Spanish Archive

Results in BLC Posts

Fall Fellows Forum, December 1, 2023

Fall 2023 BLC Fellows ForumInstructional Development Research Projects Learning the Language of the Contemporary Ukrainian Society through FilmsNataliia Goshylyk, Lecturer, Slavic Languages & LiteraturesThis project presents ways to integrate contemporary Ukrainian films into the curriculum for intermediate language learners. Seven lesson plans for films of various genres and lengths will help the students expand their…

BLC Fall 2023 Event Series

Roundtable:Film in the Language/Culture Curriculum Mark Kaiser – Retired BLC Associate DirectorMaya Sidhu – Continuing Lecturer, French Department Speakers:Ambika Athreya (German)Myrna Douzjian (Armenian)Nathalie Khankan (Arabic)David Kyeu (Swahili)Natalya Nielsen (Swedish)Oksana Willis (Russian) Friday, September 15, 3-5pm, B-4 Dwinelle & Zoom Talk:Responding to the “Arrival”: Essential Background Information and Strategies for Language Instructors in the Age of…

Beyond Bilingual: Translanguaging Experiments in a Reading & Composition Course at an Aspiring Hispanic Serving Institution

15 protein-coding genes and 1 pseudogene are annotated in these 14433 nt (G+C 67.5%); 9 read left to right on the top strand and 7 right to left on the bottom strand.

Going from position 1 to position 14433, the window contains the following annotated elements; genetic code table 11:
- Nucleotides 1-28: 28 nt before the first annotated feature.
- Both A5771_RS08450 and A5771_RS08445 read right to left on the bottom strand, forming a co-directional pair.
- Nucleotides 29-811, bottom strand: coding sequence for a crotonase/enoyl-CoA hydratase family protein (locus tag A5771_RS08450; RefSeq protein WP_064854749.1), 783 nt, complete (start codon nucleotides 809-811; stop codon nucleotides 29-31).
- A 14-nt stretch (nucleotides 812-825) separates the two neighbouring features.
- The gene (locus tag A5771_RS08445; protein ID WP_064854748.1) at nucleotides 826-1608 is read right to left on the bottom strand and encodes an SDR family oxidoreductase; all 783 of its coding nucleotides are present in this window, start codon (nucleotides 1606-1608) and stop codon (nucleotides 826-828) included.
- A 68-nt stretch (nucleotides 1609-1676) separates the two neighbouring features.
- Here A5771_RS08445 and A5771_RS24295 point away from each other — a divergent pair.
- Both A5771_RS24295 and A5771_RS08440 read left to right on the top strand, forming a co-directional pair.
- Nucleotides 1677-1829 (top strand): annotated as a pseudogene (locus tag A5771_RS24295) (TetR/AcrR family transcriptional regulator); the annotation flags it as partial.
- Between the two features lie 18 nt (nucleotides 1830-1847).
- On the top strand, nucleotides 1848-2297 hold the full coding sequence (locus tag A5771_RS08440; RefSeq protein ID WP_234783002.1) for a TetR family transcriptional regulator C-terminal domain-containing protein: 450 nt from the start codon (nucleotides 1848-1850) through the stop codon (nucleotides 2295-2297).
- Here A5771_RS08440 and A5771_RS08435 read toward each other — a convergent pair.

Fall 2021 Fellow: Karina Palau What happens when we re-envision a bilingual Spanish-English, Reading & Composition (R&C) course as an opportunity to recognize students’ unbordered language identities and value their dynamic languaging practices? Informed by emerging research on translanguaging, this forthcoming article reports on pedagogical strategies tried in a Fall 2022 pilot course at UC…

27th Conference on Spanish in the US & 12th Conference on Spanish in Contact with Other Languages

Every two years, the Conference on Spanish in the US is held jointly with the Conference on Spanish in Contact with Other Languages. Scholars from fields related to the Spanish language, such as linguistics, sociology, anthropology, education, and legal studies, come together to share their research. Conference attendance and participation have continuously grown, signally high…

Teaching for Active and Engaged Learning Conference

Towards the end of February, I presented at the “Teaching for Active and Engaged Learning” conference, which is part of the annual Lilly Conferences on Evidence Based Teaching and Learning in Higher Ed. This conference serves as a platform for the presentation of the scholarship of teaching and learning. Educators from many universities and colleges…